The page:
Wednesday, September 07, 2005


Israel does not have a constitution. The 1948 Israeli Declaration of Independence envisaged the enactment of a constitution within "several months". Six hundred eighty eight months have now gone by (as of today). What happened was that in January 1949 we elected our first national assembly and, as the Jewish Virtual Library explains...
"the assembly’s first action was to pass the so-called Transition Law, by which it reconstituted itself as the 'First Knesset.' A protracted debate ensued between the proponents of a constitution – those favoring immediate enactment of a constitution – and its opponents, some of whom ruled out the very idea of a constitution, while others argued that the time was not ripe. Finally, the Knesset adopted a compromise resolution – in effect, a decision not to adopt a constitution. This resolution (1950), is known as the 'Harari Resolution' after its sponsor, MK I. Harari."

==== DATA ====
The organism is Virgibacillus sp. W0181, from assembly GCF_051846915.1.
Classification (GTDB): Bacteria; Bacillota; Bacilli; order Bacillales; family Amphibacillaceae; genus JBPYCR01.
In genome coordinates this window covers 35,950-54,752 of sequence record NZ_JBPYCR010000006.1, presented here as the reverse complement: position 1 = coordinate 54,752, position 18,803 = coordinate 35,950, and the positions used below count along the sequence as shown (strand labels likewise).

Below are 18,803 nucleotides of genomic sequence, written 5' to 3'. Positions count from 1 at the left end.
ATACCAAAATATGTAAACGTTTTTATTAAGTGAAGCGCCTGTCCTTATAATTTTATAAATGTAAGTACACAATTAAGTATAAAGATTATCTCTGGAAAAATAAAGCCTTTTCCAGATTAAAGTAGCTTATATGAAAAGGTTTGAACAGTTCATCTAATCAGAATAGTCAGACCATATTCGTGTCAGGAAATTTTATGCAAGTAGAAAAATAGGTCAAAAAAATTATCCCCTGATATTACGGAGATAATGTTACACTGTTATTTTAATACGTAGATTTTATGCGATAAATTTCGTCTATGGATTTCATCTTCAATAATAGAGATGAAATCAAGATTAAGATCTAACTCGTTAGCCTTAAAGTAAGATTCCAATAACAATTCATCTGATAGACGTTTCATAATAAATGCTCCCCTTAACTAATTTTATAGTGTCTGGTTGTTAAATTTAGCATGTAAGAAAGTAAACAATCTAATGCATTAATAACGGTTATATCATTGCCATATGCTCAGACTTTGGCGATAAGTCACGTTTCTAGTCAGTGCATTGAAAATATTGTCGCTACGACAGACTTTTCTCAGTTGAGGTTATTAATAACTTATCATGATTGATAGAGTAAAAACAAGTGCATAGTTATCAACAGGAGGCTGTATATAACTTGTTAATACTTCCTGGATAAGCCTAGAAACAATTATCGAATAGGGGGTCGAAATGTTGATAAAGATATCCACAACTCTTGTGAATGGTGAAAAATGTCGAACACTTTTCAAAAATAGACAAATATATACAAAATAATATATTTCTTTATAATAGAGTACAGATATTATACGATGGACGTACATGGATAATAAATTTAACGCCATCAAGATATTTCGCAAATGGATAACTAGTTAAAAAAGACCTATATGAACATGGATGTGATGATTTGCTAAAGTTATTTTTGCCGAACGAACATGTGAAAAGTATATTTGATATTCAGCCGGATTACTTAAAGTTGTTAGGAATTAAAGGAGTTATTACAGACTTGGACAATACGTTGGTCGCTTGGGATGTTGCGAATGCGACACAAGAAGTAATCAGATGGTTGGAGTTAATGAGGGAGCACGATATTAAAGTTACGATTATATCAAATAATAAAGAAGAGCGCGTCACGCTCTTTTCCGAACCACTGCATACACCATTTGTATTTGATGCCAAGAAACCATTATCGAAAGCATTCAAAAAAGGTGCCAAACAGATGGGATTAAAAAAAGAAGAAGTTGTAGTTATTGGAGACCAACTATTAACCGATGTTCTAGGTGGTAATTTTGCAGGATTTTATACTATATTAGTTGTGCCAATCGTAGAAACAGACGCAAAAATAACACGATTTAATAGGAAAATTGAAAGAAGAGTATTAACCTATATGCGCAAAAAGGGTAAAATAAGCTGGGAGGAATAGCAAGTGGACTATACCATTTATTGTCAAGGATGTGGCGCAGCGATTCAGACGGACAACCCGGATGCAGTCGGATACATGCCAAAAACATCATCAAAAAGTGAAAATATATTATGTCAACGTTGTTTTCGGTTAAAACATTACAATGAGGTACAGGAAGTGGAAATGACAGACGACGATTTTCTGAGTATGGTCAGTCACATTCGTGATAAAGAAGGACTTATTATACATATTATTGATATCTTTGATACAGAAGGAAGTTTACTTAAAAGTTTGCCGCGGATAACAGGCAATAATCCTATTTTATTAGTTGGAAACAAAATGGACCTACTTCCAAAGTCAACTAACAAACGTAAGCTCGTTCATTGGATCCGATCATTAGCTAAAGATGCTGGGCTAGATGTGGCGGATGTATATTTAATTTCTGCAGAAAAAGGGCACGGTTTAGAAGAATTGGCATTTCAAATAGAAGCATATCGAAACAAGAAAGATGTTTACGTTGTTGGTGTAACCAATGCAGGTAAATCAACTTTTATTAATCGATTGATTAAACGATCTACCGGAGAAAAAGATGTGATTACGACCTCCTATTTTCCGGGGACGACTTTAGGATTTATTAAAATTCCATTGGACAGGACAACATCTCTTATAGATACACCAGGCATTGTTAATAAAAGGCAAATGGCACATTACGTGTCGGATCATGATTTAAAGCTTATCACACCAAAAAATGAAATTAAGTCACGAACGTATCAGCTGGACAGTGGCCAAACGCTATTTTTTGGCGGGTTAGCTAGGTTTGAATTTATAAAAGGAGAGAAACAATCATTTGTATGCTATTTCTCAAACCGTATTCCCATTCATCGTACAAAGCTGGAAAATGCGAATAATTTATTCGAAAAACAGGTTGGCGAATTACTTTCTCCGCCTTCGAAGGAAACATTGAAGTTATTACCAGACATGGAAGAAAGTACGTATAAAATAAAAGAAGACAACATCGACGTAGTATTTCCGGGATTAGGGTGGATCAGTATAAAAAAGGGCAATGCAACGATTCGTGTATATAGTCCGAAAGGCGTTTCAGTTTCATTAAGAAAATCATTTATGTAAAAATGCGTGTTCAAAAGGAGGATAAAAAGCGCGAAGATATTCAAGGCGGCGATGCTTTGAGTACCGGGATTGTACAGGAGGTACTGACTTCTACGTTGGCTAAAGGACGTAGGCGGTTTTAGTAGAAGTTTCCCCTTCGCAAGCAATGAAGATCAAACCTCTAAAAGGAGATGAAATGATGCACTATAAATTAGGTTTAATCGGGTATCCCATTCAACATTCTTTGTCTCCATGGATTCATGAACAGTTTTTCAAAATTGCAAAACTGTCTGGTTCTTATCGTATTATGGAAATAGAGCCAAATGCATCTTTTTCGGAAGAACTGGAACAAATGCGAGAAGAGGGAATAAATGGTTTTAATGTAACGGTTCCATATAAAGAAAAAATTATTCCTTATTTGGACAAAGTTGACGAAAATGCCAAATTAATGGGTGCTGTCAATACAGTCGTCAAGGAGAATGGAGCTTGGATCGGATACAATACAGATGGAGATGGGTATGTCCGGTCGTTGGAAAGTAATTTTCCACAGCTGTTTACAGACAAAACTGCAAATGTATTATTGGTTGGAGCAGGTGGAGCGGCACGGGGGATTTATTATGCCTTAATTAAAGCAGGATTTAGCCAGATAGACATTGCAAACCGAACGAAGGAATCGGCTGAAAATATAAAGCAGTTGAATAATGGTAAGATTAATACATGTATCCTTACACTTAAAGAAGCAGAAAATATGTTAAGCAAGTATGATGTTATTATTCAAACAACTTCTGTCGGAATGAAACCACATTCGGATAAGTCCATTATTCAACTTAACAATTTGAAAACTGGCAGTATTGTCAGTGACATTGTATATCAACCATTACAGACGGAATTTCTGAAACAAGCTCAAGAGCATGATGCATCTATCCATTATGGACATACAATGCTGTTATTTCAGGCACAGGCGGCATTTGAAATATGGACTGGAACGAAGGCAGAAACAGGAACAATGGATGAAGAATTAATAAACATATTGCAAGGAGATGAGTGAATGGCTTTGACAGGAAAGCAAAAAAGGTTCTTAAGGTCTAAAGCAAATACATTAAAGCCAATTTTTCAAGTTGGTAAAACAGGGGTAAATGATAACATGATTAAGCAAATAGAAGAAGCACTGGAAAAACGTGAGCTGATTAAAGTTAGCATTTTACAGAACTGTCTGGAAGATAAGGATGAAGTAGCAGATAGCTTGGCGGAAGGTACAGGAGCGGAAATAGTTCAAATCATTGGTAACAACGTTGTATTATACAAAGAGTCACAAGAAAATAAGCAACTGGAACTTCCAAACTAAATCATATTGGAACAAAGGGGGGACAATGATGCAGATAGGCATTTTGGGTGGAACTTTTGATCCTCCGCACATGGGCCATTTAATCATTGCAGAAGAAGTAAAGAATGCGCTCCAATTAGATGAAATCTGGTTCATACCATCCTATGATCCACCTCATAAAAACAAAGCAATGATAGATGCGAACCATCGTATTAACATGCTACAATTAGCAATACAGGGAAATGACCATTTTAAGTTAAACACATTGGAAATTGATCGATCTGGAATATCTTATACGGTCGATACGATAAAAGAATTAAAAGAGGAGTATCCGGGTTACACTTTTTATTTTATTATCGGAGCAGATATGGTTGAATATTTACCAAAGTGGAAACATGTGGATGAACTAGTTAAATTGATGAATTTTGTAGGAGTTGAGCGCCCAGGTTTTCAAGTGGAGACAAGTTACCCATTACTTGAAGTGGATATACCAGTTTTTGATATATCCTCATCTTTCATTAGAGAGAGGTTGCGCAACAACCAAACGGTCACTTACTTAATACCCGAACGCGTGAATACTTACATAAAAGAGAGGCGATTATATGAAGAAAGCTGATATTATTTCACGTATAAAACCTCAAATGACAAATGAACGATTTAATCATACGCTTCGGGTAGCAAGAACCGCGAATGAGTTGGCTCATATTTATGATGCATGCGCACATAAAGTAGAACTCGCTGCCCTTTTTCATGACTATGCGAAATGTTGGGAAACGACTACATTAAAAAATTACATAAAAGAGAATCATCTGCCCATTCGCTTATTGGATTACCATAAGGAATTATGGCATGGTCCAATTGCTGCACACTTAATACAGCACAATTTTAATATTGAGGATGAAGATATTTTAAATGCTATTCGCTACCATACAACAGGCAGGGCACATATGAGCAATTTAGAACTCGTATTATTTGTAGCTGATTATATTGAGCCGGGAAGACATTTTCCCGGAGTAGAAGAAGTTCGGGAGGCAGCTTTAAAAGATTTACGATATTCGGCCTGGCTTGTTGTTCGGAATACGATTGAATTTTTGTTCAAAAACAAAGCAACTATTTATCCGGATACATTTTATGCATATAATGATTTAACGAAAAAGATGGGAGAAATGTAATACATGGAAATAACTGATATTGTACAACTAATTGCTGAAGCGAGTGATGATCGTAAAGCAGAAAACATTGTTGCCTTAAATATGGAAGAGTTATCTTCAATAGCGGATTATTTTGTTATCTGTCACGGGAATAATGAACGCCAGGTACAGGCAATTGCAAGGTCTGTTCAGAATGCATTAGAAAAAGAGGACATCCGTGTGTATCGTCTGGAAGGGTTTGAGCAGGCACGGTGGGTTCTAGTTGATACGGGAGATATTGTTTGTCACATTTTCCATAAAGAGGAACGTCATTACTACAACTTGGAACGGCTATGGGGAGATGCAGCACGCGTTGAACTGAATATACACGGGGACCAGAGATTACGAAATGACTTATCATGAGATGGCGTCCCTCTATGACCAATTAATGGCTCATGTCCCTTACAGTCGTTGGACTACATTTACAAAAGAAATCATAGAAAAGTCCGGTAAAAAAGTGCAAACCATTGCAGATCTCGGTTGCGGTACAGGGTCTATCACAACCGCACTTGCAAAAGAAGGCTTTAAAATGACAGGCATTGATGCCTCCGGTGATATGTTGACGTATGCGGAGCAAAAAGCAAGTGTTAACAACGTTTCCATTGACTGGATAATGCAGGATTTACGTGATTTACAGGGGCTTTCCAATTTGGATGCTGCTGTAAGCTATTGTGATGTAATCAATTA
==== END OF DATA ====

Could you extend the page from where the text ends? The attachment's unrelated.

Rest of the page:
The idea of an Israeli constitution has now become a political football. For a peek at both sides of the still ongoing argument, click here.